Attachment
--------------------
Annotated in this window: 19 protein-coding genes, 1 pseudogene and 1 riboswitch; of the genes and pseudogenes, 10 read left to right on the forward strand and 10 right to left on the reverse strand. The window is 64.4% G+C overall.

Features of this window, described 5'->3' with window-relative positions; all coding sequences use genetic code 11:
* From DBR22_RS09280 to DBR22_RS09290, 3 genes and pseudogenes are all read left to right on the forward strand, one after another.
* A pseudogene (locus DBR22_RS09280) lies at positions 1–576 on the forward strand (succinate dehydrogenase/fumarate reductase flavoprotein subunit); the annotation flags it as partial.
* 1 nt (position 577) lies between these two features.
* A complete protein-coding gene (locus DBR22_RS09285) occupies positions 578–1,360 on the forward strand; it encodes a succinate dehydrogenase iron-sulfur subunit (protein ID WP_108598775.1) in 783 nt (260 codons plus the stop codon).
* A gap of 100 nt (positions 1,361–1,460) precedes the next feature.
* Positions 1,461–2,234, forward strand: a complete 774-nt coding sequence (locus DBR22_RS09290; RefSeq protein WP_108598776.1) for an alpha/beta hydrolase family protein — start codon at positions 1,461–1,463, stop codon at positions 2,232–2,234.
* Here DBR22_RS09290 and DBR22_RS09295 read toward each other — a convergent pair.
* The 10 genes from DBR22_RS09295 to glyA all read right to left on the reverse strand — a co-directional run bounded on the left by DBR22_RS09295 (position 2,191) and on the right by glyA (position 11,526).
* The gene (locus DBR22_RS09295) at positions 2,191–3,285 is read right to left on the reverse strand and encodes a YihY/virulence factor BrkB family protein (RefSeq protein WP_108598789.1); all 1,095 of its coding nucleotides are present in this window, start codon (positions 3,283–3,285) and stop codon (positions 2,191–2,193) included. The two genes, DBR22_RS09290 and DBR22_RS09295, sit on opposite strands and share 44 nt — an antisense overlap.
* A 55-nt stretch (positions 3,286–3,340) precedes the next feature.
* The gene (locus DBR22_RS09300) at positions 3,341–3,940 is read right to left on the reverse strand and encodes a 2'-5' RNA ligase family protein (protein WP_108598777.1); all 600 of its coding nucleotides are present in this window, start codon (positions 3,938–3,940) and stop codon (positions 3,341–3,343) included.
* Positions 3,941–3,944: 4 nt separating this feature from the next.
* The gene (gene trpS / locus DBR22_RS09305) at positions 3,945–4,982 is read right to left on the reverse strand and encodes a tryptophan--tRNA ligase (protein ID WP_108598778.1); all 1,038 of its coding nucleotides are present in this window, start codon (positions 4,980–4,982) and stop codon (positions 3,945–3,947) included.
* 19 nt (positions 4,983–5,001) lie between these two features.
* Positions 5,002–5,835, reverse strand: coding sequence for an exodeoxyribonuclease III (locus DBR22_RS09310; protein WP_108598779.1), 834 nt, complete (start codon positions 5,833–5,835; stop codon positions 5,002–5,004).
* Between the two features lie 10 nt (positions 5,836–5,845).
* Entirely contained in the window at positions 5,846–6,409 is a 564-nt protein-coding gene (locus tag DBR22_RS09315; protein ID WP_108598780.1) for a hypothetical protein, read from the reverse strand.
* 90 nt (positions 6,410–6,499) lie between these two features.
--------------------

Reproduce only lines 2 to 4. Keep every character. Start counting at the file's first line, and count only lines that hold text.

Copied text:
Features of this window, described 5'->3' with window-relative positions; all coding sequences use genetic code 11:
* From DBR22_RS09280 to DBR22_RS09290, 3 genes and pseudogenes are all read left to right on the forward strand, one after another.
* A pseudogene (locus DBR22_RS09280) lies at positions 1–576 on the forward strand (succinate dehydrogenase/fumarate reductase flavoprotein subunit); the annotation flags it as partial.